People live in hope. Ronhingya refugees also do so and thus they spent another, 2020, that they would have a dignified return to their homeland in Myanmar. But, the hope for a better day did not come, reports UNB.
Now that it is another new year, 2021!
The year 2021 is expected to see fresh talks on Rohingya repatriation with no discussion in 2020 collided with Covid-19 pandemic and Myanmar general elections as big countries find the repatriation of Rohingyas to their place of origin in Myanmar’s Rakhine State is the only solution.
More than three years ago, Myanmar’s soldiers “targeted, killed, and raped” Rohingya and burned their villages, as the United Nations, Refugees International, United States Holocaust Memorial Museum, the U.S. State Department itself, and many others have documented.
Over 800,000 Rohingyas fled the “genocidal violence” and Bangladesh is now hosting over 1.1 million Rohingyas.
“We had our last formal discussion with Myanmar in January this year (2020). Though Myanmar agreed to take back their nationals after verification, no Rohingyas returned home. There is a lack of sincerity from Myanmar side,” Foreign Minister Dr AK Abdul Momen told UNB.
He said the Rohingyas do not trust their government, and Bangladesh gave a number of proposals to build trust among them. “Myanmar didn’t say no to those proposals but no proposal was implemented.”
Bangladesh is trying in multiple ways – bilaterally, multilaterally, tri-laterally and through the judicial system – to find a lasting solution to the Rohingya crisis.
“Myanmar is a friendly country. They aren’t our enemy. We’ve nothing against Myanmar. Myanmar must create a conducive environment as Bangladesh wants to see the return of Rohingyas to Myanmar in safety and security,” Dr Momen said.
Bangladesh proposed deployment of non-military civilian observers from Myanmar’s friendly countries — Japan, China, Russia, India and Asean countries.
“Myanmar did neither say yes or no on that particular proposal,” said the Foreign Minister adding that Bangladesh also proposed visits of Rohingya leaders to Rakhine and Myanmar government officials’ visit to Rohingya camps in Cox’s Bazar to interact with the Rohingays.
In the process, Dr Momen said, there should be confidence building and the main objective of Bangladesh is to see repatriation of Rohingyas. “They must return home (Myanmar).
Responding to a question, Dr Momen said all countries agree that repatriation is the solution and any delay in repatriation might create instability in the region and beyond.
Japanese Ambassador to Bangladesh Ito Naoki has recently said Japan supports the repatriation of Rohingyas to their homes in Rakhine State and wants to see the process starts next year.
“The Rohingya issue is very important. To see progress, we should see the start of the repatriation process next year. Japan will continue to help in this matter,” he said.
Dr Momen said Japan has huge investment in Myanmar and has leverage over Myanmar; and sought continued support from Japan over the repatriation issue.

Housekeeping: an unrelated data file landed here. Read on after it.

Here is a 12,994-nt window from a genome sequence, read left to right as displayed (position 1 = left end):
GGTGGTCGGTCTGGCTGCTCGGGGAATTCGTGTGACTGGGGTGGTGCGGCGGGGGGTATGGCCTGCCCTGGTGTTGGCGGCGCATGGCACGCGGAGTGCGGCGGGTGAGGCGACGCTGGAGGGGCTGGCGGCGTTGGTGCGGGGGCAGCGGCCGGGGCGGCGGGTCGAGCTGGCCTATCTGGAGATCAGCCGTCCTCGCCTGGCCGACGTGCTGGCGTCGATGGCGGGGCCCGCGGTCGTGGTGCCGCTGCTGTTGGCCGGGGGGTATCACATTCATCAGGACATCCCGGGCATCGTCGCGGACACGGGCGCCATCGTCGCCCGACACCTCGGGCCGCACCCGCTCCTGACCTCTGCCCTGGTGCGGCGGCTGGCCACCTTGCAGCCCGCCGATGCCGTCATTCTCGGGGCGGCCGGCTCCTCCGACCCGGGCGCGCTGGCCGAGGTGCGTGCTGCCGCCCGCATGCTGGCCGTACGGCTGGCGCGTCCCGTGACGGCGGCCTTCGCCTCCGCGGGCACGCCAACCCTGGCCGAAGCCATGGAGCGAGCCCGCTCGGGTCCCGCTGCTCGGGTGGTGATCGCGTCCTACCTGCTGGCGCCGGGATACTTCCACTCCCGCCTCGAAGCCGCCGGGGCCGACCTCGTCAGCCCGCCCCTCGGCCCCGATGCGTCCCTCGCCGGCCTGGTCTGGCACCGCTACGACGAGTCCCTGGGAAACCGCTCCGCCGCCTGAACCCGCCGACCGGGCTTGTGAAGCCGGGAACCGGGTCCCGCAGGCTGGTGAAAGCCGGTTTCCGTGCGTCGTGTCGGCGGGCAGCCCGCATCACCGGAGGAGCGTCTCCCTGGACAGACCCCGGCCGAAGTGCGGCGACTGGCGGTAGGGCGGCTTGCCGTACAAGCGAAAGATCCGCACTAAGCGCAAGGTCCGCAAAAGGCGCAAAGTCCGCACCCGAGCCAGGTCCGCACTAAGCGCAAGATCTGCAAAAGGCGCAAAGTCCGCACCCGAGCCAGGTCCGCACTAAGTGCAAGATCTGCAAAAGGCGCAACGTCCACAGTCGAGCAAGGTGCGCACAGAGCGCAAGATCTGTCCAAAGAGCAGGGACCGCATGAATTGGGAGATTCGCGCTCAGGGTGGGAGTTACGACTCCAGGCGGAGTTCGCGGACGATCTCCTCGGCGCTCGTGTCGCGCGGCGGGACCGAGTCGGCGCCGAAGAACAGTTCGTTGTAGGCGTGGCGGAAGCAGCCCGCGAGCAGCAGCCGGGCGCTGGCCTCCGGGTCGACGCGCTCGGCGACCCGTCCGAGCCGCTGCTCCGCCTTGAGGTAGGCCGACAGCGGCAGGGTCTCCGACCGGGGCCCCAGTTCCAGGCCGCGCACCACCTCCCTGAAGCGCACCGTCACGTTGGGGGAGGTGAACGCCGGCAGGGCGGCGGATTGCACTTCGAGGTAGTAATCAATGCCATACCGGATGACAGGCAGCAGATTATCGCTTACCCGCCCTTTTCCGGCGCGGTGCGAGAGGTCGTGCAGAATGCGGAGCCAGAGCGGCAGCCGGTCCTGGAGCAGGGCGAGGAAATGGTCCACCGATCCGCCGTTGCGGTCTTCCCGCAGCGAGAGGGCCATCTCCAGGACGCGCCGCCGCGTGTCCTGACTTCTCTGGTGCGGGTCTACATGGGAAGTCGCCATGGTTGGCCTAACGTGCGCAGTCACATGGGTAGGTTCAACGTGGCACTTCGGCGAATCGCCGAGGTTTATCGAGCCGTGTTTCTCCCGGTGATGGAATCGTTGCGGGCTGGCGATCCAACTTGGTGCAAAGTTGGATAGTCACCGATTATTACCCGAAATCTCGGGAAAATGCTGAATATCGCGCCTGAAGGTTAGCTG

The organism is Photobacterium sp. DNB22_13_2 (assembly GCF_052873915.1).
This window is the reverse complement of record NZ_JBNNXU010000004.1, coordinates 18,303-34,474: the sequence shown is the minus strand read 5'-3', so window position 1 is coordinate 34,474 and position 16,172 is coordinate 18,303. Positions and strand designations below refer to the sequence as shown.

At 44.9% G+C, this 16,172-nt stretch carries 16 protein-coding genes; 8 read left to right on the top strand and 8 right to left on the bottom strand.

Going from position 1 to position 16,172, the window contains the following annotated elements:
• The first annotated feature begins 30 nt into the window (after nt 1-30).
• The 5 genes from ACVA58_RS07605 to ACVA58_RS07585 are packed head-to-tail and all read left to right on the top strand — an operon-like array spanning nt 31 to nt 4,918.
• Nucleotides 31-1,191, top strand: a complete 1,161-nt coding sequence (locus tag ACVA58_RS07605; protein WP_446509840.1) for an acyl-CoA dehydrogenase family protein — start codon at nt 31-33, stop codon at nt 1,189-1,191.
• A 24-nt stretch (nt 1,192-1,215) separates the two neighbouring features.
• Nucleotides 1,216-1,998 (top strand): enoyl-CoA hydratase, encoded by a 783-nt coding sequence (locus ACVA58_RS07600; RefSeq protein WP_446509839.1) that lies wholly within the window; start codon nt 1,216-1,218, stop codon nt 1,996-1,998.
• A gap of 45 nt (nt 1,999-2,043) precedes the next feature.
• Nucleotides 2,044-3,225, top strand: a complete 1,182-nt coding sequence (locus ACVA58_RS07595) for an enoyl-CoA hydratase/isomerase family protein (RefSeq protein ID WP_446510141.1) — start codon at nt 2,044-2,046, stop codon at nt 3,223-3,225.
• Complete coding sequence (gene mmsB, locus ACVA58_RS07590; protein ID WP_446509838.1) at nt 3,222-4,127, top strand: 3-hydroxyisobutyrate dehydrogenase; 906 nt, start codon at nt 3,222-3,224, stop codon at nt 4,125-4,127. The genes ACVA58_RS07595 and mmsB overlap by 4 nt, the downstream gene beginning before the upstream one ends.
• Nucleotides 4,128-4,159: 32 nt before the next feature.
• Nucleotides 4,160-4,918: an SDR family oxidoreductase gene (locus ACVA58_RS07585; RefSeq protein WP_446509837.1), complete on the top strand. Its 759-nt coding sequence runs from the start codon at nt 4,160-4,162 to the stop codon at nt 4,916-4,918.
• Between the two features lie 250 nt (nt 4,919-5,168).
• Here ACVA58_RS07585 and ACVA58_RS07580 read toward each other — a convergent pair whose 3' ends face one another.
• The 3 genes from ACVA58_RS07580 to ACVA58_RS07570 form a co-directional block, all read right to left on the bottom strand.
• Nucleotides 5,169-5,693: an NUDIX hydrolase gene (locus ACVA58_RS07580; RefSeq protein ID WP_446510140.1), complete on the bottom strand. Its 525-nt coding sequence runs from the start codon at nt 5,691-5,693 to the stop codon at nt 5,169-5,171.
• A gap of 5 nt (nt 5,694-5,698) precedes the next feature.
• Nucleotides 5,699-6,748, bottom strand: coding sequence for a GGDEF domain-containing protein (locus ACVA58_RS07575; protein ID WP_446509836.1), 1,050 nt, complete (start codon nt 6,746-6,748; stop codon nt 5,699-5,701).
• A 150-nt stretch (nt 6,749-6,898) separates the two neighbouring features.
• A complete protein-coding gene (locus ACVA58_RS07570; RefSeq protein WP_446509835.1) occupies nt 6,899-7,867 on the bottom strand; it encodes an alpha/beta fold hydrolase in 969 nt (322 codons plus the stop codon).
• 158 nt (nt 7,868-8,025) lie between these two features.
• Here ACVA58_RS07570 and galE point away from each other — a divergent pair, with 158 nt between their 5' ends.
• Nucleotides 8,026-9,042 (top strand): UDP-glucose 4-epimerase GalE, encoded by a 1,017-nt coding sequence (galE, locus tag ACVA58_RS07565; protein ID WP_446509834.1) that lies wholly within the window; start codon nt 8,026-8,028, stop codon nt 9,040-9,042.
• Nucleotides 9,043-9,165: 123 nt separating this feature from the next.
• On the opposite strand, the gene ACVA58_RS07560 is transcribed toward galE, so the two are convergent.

Ambassador Naoki said they are communicating directly with Myanmar’s top military officials and at the government level on the Rohingya crisis as Japan sees it a proper channel to play a role.
Meanwhile, Prime Minister Sheikh Hasina and her Indian counterpart Narendra Modi reiterated the importance of safe, speedy and sustainable return of Rohingyas to Myanmar.
Prime Minister Sheikh Hasina congratulated India on its election as a member of the United Nations Security Council and expressed Bangladesh’s expectation to see India assist in the repatriation of the forcibly displaced Rohingyas back to Myanmar.
The Foreign Minister said Bangladesh is discussing tri-laterally with China and Myanmar to find a solution to the Rohingya crisis.
In the face of growing concern over the extreme congestion in the camps of Cox’s Bazar and to avert any risk of death due to landslides and other unwarranted incidents, the government of Bangladesh has decided to relocate, in phases, 1,00,000 Rohingyas to Bhasan Char.
Accordingly, in the first phase, more than 1600 Rohingyas, who expressed their willingness voluntarily for relocation, were shifted to Bhasan Char on December 4.
The second batch of 1804 Rohingyas — 433 men, 523 women and 843 children — was shifted on December 29.
“Bhasan Char and other plans — these are temporary arrangements,” said Dr Momen adding that the UN and UN agencies are vocal about this temporary arrangement.
“They should look at Rakhine whether a conducive environment is created there or not. If we go for doing anything, they create barriers,” he said.
The Foreign Minister said the rights bodies talk against Bhasan Char but their countries are not taking any Rohingyas as a burden sharing.
“UNHCR gets funds. But how do they spend? There’s no transparency and accountability though they’re collecting money in the name of Bangladesh,” Dr Momen said.
Bangladesh and Myanmar signed the repatriation deal on November 23, 2017.On January 16, 2018, Bangladesh and Myanmar signed a document on “Physical Arrangement”, which was supposed to facilitate the return of Rohingyas to their homeland.
Bangladesh thinks Rohingyas will “jeopardise regional and international security” if the 1.1 million Rohingya people are left unattended and not given the opportunity to return to their homeland.
Myanmar did not take back a single Rohingya from Bangladesh over the last three years but Myanmar, in its attempts to “mislead” the international community, claimed that a total of 397 displaced people have voluntarily returned from Bangladesh to Myanmar.
Two repatriation attempts turned futile as Myanmar “failed to remove trust deficit” among the Rohingyas and there was “lack of conducive environment” in Rakhine for their return.
Photo credit: Collected
News source: Jago News